Global menu

Our global pages

Close

Takeover panel’s response to takeover code changes

  • United Kingdom
  • Corporate

12-04-2021

The Code Committee of the Takeover Panel has published a Response Statement following the October 2020 consultation paper (PCP 2020/1) (PCP) on proposed amendments to the Takeover Code (Code) in relation to the treatment of offer conditions and the offer timetable.

The key proposals for change set out in the PCP were covered in our earlier briefing Takeovers: proposed changes to the offer timetable and conditions to offers. The Response Statement largely confirms the proposals that were set out in the PCP. However, there are some minor modifications to the original proposals which have been made as a result of the consultation, and also some clarifications which have been provided. Whilst there is some technical detail to the proposals, some of the key changes from the consultation are explained below.

Clarifications from the Consultation Paper

The Response Statement has clarified certain areas where queries were raised as part of the consultation, including in relation to the meaning of an ‘official authorisation or regulatory clearance’. The PCP proposed that the Code should apply consistent treatment to all official authorisations and regulatory clearances to which an offer is subject, and not apply different treatment to conditions relating to there being no Phase 2 Competition and Markets Authority (CMA) reference or Phase 2 European Commission proceedings.

The Code Committee has clarified in the Response Statement that, for the purposes of the Code, an official authorisation or regulatory clearance is an authorisation or clearance which is obtained from a governmental or regulatory body and which relates to the question of whether the bidder is required to acquire the target company or one or more of its assets. This would, therefore, include a clearance from a competition authority (such as the CMA) or a regulator such as the Financial Conduct Authority or the Prudential Regulatory Authority. However, a clearance from the Pensions Regulator would not be regarded as an official authorisation or regulatory clearance, the distinction being that such a clearance relates to the costs, if any, the bidder will be required to incur as a result of acquiring the target. See the comments below specifically  in relation to the National Security and Investment regime.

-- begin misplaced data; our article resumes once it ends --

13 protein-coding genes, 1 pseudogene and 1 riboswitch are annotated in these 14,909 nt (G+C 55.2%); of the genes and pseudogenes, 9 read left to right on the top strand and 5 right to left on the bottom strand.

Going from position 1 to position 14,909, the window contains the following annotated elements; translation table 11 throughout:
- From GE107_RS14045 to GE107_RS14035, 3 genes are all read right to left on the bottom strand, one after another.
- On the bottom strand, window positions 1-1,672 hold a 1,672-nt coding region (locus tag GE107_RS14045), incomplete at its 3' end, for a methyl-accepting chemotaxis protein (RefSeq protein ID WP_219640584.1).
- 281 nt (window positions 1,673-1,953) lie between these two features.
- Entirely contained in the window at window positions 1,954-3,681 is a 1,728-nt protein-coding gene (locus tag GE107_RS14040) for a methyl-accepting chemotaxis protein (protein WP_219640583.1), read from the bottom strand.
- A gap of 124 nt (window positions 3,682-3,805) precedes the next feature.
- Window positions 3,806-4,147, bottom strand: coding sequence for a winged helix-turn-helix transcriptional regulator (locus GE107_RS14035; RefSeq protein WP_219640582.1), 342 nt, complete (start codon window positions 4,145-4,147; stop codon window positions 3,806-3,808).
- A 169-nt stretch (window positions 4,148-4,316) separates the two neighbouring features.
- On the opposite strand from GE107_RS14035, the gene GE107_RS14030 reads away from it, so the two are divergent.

The Code Committee has also clarified that if at the long-stop date, a condition relating to an official authorisation or regulatory clearance has not been satisfied, the Panel will normally permit the offeror to lapse its offer.

The Response Statement has also provided clarifications in relation to:

  • the evidence to be provided by a unilateral offeror in relation to the setting of its long stop date for its offer and around remedial action and the material significance requirement in Rule 13.5(A); and
  • the guidance provided around various aspects of the requirement for the offeror to take the procedural steps necessary to make a scheme become effective.

Key changes from the consultation

  • Acceleration Statements

The PCP introduced the concept of an ‘acceleration statement’ which would enable a bidder to bring forward the unconditional date and set a shorter timeframe for satisfaction or waiver of the conditions. The Response Statement clarifies that disapplying the restriction on the target board announcing material new information after Day 39 following the publication of an acceleration statement will only apply if the acceleration statement is published prior to Day 39. This will be the case even if the offeror subsequently sets aside its acceleration statement (where it has reserved the right to do so in specified circumstances and those circumstances arise).

  • Acceptance condition invocation notices

The PCP proposed that if a bidder wishes to lapse its offer for non-satisfaction of the acceptance condition at any time prior to the unconditional date, it will be required to publish an ‘acceptance condition invocation notice’ (ACIN) giving the target’s shareholders 14 days’ notice that it intends to lapse the offer if insufficient acceptances are received by a specified date (being on or after Day 21).